October 5, 2022 / Law Alert

Price escalations in construction projects: How to protect against the unpredictable

Owners, contractors and subcontractors alike have experienced the all too familiar thorn in the side of the construction industry these past few years: unpredictable price escalations. Beginning in 2020, problems first caused by the COVID-19 pandemic and more recently due to a volatile economy have led to skyrocketing labor and material costs. Labor shortages, supply chain disruptions and surging inflation continue to affect nearly every project. During this uncertain time, there are ways to try to mitigate such risk and price uncertainty.

Soaring costs cut into profits
The fluctuating costs of supplies and labor, which are usually baked into construction contracts early on, can make or break the profit margin on a project. For example, the Associated General Contractors of America recently issued a Construction Inflation Alert noting a 19.6% year-over-year increase in construction costs between December 2021 and December 2022, compared to a 12.5% increase in bid prices.  

Over the past few months, however, bid price escalation has outpaced cost escalation. Per the Bureau of Labor and Statistics, May 2022 was the first month since September 2020 that bid prices rose at roughly the same rate as construction costs. Since May, bid prices have risen at a faster rate than costs. On average, construction costs from August 2021 to August 2022 have risen by 13%, while bid prices have risen 23.9%. In short, some of the ground lost over the past few years has been recovered. But with the current instability of the market, this positive trajectory is not guaranteed to continue. Many owners and builders remain skeptical.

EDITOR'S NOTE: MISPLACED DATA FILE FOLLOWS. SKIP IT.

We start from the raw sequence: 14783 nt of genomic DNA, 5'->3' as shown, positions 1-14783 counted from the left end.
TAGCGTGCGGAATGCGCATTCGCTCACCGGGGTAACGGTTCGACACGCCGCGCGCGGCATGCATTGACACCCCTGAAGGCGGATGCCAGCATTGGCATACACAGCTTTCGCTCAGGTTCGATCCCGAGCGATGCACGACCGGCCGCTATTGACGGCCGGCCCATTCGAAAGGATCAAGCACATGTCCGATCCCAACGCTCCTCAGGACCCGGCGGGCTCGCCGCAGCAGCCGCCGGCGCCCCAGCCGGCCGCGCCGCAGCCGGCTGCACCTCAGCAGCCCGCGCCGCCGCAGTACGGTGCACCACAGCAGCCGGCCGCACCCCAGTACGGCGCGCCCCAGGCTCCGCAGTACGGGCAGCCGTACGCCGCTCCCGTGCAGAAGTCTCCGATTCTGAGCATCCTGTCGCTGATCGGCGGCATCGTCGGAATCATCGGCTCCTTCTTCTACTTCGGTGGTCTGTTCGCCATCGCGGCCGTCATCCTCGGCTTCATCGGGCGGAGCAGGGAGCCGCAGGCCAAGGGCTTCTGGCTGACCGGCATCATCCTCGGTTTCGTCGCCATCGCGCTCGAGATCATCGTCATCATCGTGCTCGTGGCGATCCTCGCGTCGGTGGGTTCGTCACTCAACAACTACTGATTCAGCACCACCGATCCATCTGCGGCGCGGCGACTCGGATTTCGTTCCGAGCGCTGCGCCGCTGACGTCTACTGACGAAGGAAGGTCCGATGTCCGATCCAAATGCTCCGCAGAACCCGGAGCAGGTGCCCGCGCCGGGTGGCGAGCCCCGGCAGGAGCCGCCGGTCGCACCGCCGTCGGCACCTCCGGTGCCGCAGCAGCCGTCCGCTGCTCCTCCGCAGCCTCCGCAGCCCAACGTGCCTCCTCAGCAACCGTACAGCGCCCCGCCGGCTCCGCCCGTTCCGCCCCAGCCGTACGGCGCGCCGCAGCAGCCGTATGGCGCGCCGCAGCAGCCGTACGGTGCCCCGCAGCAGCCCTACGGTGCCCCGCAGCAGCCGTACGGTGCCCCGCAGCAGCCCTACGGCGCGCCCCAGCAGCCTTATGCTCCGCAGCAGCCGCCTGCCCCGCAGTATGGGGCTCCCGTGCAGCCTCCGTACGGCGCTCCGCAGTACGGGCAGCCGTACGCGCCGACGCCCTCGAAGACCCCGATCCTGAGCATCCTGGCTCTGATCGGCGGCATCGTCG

Our Construction law team has seen many clients negatively impacted by severe price escalations following bid submission, or contract formation. Although many owners, general contractors and construction managers will work cooperatively with a contractor to share the pain of a major price increase, others will not. Because the contractual risk of loss from such price increases typically falls on the shoulders of the lower-tiered contractor, a contractor faced with skyrocketing material costs and an unsympathetic owner, GC or CM can quickly find itself in financial distress.

Five protections against rising costs
Fortunately, there are a few avenues available to protect against the risk and uncertainty of unpredictable price escalations:

  • Price escalation clauses: An escalation clause allows a contractor to shift the risk of price increases upon an owner (or a higher-tiered contractor) if there are sharp increases in the price of materials or labor during the contract period. The clause is usually tied to a material price index and will typically permit the contractor to recover all or a portion of a price increase above a certain negotiated threshold (i.e. a 10% rise in the index). These clauses are not provided in standard form American Institute of Architects (AIA) contracts, and generally must be negotiated into the contract.  However, they can be a powerful tool — especially where a lump sum/fixed fee is used in a long and complex construction project.